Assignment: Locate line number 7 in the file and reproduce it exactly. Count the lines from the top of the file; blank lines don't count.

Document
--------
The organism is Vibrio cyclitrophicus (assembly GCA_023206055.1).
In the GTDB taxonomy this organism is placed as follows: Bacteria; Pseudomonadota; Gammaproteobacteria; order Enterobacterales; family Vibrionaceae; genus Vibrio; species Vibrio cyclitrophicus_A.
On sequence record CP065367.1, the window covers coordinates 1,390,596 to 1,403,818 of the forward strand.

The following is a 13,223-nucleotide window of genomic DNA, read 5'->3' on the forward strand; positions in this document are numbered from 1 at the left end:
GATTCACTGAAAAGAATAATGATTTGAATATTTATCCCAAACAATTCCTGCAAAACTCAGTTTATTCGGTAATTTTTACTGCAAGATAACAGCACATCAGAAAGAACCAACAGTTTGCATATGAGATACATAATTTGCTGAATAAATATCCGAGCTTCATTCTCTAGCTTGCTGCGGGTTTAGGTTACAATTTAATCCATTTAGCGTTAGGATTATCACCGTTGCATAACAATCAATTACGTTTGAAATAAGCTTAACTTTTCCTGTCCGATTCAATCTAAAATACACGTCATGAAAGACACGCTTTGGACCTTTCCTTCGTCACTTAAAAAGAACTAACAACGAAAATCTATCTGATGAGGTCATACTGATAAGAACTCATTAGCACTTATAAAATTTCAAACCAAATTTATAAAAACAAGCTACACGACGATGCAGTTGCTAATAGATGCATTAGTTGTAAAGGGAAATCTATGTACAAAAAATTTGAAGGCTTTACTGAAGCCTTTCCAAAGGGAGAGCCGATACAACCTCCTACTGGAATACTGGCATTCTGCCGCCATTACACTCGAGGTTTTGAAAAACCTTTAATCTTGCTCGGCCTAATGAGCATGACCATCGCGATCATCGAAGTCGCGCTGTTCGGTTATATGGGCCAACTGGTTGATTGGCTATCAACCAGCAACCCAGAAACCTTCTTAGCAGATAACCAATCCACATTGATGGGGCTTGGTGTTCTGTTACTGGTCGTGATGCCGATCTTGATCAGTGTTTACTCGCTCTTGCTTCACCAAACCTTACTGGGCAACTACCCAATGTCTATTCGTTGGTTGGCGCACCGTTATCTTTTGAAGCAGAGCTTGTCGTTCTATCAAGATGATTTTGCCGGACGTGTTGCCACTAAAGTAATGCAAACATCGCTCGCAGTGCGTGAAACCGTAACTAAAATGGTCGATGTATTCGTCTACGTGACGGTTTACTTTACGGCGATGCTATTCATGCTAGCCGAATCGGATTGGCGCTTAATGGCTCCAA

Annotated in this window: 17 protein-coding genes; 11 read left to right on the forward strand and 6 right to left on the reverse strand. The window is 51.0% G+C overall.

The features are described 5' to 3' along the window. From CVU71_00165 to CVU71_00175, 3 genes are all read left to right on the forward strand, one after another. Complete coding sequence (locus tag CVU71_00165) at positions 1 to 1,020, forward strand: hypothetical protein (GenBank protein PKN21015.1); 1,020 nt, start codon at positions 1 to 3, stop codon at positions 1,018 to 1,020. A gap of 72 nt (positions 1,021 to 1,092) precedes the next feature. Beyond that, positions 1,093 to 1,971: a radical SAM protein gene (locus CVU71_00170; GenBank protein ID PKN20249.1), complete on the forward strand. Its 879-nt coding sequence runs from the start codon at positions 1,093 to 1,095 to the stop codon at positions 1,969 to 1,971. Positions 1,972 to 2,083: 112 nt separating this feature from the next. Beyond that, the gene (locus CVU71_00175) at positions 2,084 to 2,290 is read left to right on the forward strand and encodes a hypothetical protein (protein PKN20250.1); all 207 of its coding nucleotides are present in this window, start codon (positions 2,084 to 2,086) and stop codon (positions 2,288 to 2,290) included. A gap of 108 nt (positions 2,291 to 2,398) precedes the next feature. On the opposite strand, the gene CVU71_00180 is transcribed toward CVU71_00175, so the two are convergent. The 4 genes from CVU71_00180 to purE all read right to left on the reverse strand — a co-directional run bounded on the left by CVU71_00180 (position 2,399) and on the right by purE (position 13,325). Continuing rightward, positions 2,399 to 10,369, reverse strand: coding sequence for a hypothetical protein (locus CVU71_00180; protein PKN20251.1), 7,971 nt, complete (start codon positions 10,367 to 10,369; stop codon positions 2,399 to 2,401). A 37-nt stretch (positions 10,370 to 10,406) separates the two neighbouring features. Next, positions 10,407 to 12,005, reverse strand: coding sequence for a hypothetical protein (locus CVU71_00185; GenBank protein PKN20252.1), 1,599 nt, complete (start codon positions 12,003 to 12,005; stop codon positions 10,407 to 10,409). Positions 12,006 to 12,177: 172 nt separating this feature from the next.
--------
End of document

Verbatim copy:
The features are described 5' to 3' along the window. From CVU71_00165 to CVU71_00175, 3 genes are all read left to right on the forward strand, one after another. Complete coding sequence (locus tag CVU71_00165) at positions 1 to 1,020, forward strand: hypothetical protein (GenBank protein PKN21015.1); 1,020 nt, start codon at positions 1 to 3, stop codon at positions 1,018 to 1,020. A gap of 72 nt (positions 1,021 to 1,092) precedes the next feature. Beyond that, positions 1,093 to 1,971: a radical SAM protein gene (locus CVU71_00170; GenBank protein ID PKN20249.1), complete on the forward strand. Its 879-nt coding sequence runs from the start codon at positions 1,093 to 1,095 to the stop codon at positions 1,969 to 1,971. Positions 1,972 to 2,083: 112 nt separating this feature from the next. Beyond that, the gene (locus CVU71_00175) at positions 2,084 to 2,290 is read left to right on the forward strand and encodes a hypothetical protein (protein PKN20250.1); all 207 of its coding nucleotides are present in this window, start codon (positions 2,084 to 2,086) and stop codon (positions 2,288 to 2,290) included. A gap of 108 nt (positions 2,291 to 2,398) precedes the next feature. On the opposite strand, the gene CVU71_00180 is transcribed toward CVU71_00175, so the two are convergent. The 4 genes from CVU71_00180 to purE all read right to left on the reverse strand — a co-directional run bounded on the left by CVU71_00180 (position 2,399) and on the right by purE (position 13,325). Continuing rightward, positions 2,399 to 10,369, reverse strand: coding sequence for a hypothetical protein (locus CVU71_00180; protein PKN20251.1), 7,971 nt, complete (start codon positions 10,367 to 10,369; stop codon positions 2,399 to 2,401). A 37-nt stretch (positions 10,370 to 10,406) separates the two neighbouring features. Next, positions 10,407 to 12,005, reverse strand: coding sequence for a hypothetical protein (locus CVU71_00185; GenBank protein PKN20252.1), 1,599 nt, complete (start codon positions 12,003 to 12,005; stop codon positions 10,407 to 10,409). Positions 12,006 to 12,177: 172 nt separating this feature from the next.